Category Archives: shrubs

FIELD NOTES – Living Fences Speak Volumes

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What’s that old saying in the Robert Frost poem? “Good Fences make good neighbors”. Well, I don’t believe it. Quite often, putting up an instant barrier with a structural fence sends a different message to your neighbors or passers by. “Going Green” for privacy is the alternative to soften the message.

Fence “structures” do have their place. You know – picket, lattice, board, stacked,  post & rail, stockade and (God forbid) chain link. Having installed many of these for my clients, I’m not saying they aren’t useful. They certainly do the job to contain running kids, keep the dog in the yard and  unwanted critters out, add a safety barrier around a pool, and (best of all) create an instant screen to block a bad view. In other words, often necessary in the neighborhood landscape.

But, before the first post hole goes in the ground, consider this… a Living Fence. If you want to create an pleasurable outdoor living space, a garden room for tranquility or a transition space that you’ll  enjoy passing through each day, the Living Fence should be your choice over a structural fence.  An impressive article by Cynthia Kling,  “LIVING FENCES – Pushing the boundaries of the hedge and its role in the modern-day garden”  (Garden Design, March 2013), really got me excited about the many alternatives and reminded me of the many I’ve introduced into my client’s landscapes.

These property line screens are used, instead of fences, to create “Green Walls” between neighboring yards in residential neighborhoods.

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KING - Pond Screen, Green Giant Arbovitae

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Below – An effective privacy planting used to screen the required pool fencing in a residential neighborhood.

SPERO-HALL - Pool Screen from neighbor yard

SPERO-HALL - Pool Screen from drive-street

This weekend, my friend and I visited the Lincoln, Franconia, Sugar Hill areas of New Hampshire and were lucky enough to stumble upon the Annual Lupine Festival. What a treat to catch the last 2 days of this 20 year event.  Knowing we were welcome to wander and explore the many fields of wild Lupines along the roadways and farmlands (private property, I’m sure) brought me full circle in thinking about fences. DON’T FENCE ME IN is my new mantra. Take a look…

Lupine Festival, Sugar Hill, NH 1 2013

The Frost Place, Sugar Hill, NH View 1 2013

Lupine Festival, Sugar Hill, NH 2 2013

Lupine Festival, Sugar Hill, NH 3 2013

Lupine Festival, Sugar Hill, NH 4 2013

Getting back to Robert Frost. On the back roads of Sugar Hill, NH,  we also  visited The Frost Place, one of Frost’s homes. For a short period of time, he lived with his family and wrote here. The house was nestled in a serene setting of trees overlooking the White Mountains. 

The Frost Place, Sugar Hill, NH Sign 2013

The Frost Place, Sugar Hill, NH House 1 2013

The Frost Place, Sugar Hill, NH House 2 2013

The Frost Place, Sugar Hill, NH View 2 2013

Seeing the view and wandering the paths through fields behind the house (without a fence in sight), it’s hard to believe he said such a thing, “Good fences make good neighbor’s”. I think not!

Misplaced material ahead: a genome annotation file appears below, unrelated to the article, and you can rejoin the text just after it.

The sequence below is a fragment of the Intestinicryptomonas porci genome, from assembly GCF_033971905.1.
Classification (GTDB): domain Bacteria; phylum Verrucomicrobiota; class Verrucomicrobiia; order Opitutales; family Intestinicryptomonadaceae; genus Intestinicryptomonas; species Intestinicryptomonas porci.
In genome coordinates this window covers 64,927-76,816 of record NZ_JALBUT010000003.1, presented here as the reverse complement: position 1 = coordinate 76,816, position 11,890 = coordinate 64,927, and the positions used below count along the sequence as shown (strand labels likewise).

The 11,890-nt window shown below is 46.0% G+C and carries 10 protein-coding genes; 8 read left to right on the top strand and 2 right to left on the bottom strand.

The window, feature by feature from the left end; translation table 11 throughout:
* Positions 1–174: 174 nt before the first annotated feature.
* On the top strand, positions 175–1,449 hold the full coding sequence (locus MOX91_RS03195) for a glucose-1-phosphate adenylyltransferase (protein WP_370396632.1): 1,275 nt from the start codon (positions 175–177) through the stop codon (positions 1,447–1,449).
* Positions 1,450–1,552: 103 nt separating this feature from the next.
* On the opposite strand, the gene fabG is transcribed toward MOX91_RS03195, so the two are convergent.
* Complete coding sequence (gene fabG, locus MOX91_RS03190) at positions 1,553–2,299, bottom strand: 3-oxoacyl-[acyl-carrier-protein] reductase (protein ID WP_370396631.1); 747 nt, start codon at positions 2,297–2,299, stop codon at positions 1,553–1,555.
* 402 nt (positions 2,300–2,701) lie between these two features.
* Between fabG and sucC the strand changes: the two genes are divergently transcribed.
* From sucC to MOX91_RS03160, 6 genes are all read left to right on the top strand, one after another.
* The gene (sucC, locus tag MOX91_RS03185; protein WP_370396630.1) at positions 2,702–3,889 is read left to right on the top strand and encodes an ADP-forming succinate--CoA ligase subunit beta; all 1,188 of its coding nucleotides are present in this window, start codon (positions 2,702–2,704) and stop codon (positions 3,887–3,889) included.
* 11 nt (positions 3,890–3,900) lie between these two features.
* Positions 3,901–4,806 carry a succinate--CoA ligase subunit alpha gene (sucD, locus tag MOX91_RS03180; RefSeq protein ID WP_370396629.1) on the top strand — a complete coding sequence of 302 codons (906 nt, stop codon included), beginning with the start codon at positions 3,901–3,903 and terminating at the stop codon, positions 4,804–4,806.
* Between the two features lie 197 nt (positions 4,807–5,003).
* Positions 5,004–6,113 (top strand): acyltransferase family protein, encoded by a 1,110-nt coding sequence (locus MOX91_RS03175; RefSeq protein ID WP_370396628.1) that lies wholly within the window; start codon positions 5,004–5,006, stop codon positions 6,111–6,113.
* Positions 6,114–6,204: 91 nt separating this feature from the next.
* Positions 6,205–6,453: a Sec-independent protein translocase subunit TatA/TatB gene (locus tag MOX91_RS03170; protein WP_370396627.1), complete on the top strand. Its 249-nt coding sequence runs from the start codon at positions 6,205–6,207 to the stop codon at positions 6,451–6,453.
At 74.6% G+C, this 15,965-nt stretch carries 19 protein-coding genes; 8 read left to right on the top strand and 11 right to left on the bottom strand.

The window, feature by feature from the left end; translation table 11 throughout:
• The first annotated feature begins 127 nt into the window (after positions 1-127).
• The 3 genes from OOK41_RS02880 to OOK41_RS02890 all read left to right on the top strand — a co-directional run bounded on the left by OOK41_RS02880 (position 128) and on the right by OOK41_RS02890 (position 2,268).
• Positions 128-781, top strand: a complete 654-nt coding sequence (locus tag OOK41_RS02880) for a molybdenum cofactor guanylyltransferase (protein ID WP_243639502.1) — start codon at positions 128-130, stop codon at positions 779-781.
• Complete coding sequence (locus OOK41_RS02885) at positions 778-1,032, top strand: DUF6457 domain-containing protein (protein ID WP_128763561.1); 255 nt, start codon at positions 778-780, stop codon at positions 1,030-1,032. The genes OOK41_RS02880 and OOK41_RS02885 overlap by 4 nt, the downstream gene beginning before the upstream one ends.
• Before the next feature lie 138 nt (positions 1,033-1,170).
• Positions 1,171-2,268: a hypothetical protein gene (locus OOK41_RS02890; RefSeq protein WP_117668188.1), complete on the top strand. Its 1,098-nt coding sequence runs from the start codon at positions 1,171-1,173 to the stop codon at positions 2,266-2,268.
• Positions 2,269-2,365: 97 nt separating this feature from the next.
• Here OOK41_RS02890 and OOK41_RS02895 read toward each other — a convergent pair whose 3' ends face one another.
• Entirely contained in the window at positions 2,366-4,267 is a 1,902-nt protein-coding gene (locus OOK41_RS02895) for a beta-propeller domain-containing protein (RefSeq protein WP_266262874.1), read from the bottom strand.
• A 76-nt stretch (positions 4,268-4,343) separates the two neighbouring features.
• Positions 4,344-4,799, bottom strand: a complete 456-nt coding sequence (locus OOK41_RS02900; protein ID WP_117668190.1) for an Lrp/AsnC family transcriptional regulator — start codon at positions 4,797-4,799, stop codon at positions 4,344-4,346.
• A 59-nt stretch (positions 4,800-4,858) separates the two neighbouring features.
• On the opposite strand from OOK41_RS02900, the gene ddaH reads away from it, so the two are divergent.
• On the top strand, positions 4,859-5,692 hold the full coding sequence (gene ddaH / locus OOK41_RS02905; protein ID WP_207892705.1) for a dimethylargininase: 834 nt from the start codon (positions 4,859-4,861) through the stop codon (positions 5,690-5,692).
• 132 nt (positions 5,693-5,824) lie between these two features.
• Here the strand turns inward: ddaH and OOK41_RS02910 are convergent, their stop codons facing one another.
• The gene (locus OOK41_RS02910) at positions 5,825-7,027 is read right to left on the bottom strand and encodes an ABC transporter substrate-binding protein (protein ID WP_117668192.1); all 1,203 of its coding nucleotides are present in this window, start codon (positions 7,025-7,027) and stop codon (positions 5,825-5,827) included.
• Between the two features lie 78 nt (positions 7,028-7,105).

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FIELD NOTES: Focus Your Landscape View

This gallery contains 32 photos.

When designing a landscape, be it large or small, it’s critical to step back, see the whole picture and relate your space to the surroundings. Like a photographer – take the long shot view, then, zoom in on the details. … Continue reading

FIELD NOTES: Let It Snow

My size 10's hitting the deck

Is this a cruel joke? I was planning to open a client’s garden today, only to wake up and find 3 inches of snow had fallen overnight.  That Mother Nature, always throwing me a curve ball (no, I’m not talking about today’s opening game for the Red Sox). My husband, Dan, calls me a walking weather reporter once the outside work begins for the new season. Well, this year it’s going to be different – I’ll take it all in stride.

Hamamelis x intermedia 'Arnold's Promise'

When you look around the yard and see flowering shrubs, interesting stems and bark, plus bulbs poking through the ground on April 1st, who could really complain about the weather.  The Arnold Promise Witchhazel off our deck is really putting on a show against the evergreen behind it.  What a fabulous plant – it’s already been blooming for a month and its great attributes just keep on going through the fall.

Stewartia tree bark

 

All year long, I’m amazed looking out my kitchen window at the everchanging, peeling bark of my favorite ornamental tree, Stewartia pseudocamellia (Japanese Stewartia). Tucked into its given space, a walkway bed between the property line hedge and a trellis privacy screen, I can’t help but marvel at it every time I pass by. Come June, it will be prolific with “sunny side up” egg colored flowers, not to mention the fall leaf color – deep, maroon red.

Red Twig Dogwood is another showy shrub this time of year. The red stems really stand out set against the snow. It’s even more impressive used in mass plantings (the same for Yellow Twig Dogwood). For boggy wet conditions, I usually opt in for the native – Cornus sericea ‘Baileyi’.

Cornus alba 'Elegantisima' (Red Twig Dogwood)

As plants continue to replace lawn in my yard (more to come on that), the five Red Twig Dogwood shrubs are doing double duty – looking great and soaking up water in a sloped swale.  Guess all this snow has to melt sometime.  Tomorrow I hope.